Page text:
Trinie Dalton Goes Around the World in 162 Pages
ABOVE: TRINIE DALTON. IMAGE COURTESY OF JASON FRANK ROTHENBERG
Vacations don’t always involve physical travel. In Trinie Dalton’s Baby Geisha (Two Dollar Radio), the author plays with fantasy and escape in trippy, travelogue-style short stories that stray from the jungles of Guatemala to Greek Islands. Sometimes the stories play out mostly in the narrator’s head and feel like brilliant sexual fairy tales on drugs. This romantic almost rock ‘n roll style has earned Dalton fans like Thurston Moore, and she is the first to admit that music greatly influences her work. Though for this exotic collection, Dalton jammed more to disco-inspired African beats coming out of the nightclubs of 1970s Lagos. From postcards exchanged between to would-be lovers looking to hook up, to one American’s misguided quest for spiritual enlightenment, Dalton writes of self-discovery and sex with a knowing humility and humor.
We spoke with Dalton about the influence of Eastern art and philosophy in her work, feeling like tourists in our own lives, sexual fantasies, the history of witchcraft, and why rural America can be terrifying.
ROYAL YOUNG: Sometimes it seems Americans are on a quest for enlightenment. We have this obsession with spiritual peace. How does our hunger for it change the shape of our search?
TRINIE DALTON: Yeah, I know. I keep thinking it’s tied into capitalism, because we’re so goal-oriented in this country. My stories are not trying to speak for America. They’re just ideas that have been circulating amongst my friends.
YOUNG: What were those ideas?
DALTON: Well, I guess even among the Arthur group of people, a few of us have gotten really interested in Eastern culture, Eastern spirituality. My husband and I would take constant road trips from LA to New York. The coast people have this fear of what’s in the middle of the country. I’ve been looking at a lot of Tantra paintings, and just wrote about it for Artforum. The idea that in that tradition, you just don’t go out and get what you want. That’s such a colonial attitude. I think a lot of us are bummed out because we have that worldview and don’t know how to lose it, that’s how we were raised. The idea that you can just go out and spend a weekend and get enlightened is a classic idea of the West.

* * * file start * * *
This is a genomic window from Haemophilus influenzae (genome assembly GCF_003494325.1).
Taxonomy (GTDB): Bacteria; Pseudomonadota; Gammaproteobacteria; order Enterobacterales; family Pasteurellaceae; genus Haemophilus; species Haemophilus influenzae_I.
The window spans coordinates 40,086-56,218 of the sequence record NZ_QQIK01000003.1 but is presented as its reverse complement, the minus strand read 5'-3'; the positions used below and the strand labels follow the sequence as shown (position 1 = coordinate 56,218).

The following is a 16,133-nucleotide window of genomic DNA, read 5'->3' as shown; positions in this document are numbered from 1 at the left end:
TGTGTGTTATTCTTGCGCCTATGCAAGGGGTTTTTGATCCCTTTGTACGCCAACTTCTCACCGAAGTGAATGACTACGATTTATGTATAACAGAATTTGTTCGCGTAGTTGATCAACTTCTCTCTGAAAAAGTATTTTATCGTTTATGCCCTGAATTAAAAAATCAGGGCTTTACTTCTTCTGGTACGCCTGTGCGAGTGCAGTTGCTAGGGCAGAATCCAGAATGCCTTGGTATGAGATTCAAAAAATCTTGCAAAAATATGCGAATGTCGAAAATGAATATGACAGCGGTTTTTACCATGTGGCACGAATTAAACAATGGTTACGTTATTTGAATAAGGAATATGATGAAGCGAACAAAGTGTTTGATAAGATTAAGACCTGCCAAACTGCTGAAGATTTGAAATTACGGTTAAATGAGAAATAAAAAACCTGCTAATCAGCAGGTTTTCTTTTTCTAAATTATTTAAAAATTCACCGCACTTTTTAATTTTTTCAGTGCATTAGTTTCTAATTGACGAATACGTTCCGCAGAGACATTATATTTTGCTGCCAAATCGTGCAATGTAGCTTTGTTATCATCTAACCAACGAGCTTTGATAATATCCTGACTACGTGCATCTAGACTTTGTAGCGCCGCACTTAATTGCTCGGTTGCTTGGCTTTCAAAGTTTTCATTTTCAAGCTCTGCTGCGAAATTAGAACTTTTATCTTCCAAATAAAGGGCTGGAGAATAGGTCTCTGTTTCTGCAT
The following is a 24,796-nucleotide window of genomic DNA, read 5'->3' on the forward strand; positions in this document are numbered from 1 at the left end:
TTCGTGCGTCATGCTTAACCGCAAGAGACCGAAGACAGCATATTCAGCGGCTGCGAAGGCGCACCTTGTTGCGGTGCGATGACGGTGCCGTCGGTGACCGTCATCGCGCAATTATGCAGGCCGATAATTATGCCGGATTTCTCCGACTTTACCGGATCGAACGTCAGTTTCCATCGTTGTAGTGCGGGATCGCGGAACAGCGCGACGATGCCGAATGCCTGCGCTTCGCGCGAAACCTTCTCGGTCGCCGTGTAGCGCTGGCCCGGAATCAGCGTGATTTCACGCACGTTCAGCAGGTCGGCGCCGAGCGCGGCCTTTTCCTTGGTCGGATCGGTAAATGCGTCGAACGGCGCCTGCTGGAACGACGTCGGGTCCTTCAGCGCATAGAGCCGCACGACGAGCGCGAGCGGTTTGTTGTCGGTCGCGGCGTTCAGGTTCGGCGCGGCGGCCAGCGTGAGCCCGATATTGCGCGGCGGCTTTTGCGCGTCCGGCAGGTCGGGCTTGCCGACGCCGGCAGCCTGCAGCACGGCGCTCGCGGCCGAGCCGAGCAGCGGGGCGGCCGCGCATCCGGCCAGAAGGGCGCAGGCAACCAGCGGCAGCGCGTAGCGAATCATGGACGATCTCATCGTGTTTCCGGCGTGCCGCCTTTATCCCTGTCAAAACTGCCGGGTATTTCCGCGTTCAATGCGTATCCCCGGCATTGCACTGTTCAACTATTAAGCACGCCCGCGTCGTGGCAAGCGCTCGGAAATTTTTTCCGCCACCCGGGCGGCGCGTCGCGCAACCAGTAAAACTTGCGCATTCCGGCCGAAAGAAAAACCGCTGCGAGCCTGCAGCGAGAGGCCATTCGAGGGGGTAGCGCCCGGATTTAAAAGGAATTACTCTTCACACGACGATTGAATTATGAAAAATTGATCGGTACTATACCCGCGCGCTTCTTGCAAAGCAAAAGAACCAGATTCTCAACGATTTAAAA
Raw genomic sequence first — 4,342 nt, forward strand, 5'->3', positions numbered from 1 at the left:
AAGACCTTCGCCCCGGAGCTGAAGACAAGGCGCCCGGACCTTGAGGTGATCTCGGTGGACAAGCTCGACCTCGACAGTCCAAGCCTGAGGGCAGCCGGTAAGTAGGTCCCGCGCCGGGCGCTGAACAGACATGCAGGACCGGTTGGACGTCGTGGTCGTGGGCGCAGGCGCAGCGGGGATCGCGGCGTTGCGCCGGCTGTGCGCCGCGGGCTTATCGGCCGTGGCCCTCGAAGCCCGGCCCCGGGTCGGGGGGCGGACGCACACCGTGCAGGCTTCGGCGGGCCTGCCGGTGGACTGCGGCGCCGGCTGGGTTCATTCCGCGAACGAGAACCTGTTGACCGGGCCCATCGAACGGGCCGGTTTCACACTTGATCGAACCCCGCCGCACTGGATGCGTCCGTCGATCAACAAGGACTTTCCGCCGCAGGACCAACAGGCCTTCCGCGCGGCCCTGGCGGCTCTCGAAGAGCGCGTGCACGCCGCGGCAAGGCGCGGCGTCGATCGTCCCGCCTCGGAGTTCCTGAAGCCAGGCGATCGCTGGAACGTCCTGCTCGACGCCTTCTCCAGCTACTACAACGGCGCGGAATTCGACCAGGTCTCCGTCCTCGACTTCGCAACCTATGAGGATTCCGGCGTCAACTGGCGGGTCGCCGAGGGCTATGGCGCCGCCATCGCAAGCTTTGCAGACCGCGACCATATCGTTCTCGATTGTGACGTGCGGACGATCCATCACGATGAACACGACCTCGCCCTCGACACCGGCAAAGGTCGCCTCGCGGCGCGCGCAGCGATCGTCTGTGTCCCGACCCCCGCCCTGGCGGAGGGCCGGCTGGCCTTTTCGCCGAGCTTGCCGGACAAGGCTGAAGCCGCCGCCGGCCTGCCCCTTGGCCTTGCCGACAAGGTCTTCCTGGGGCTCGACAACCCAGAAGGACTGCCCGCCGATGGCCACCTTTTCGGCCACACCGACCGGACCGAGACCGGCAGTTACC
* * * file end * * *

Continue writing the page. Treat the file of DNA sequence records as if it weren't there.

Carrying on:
YOUNG: There are many places in the book. South and Central America, Greece; how did place come into play?
DALTON: I’ve done a lot of traveling. The whole premise of this collection was for the stories to poke fun at the trips. Kind of silly. When you only spend a week or two in a place, you have these impressions of countries. You can’t know the place, if ever, until you’ve lived there.
YOUNG: Do you think it’s possible for us to feel that sense of tourism in our own lives?
DALTON: I feel that sense of tourism every day, all the time. I always feel voyeuristic. I like writing about sexual encounters where characters bring their expectations into the situation and then that imposes and influences the way it evolves.
YOUNG: How often do we project our own needs and wants, and when that doesn’t happen, get so frustrated?
DALTON: Yes, disillusioned, and we blame it on God and so many different things.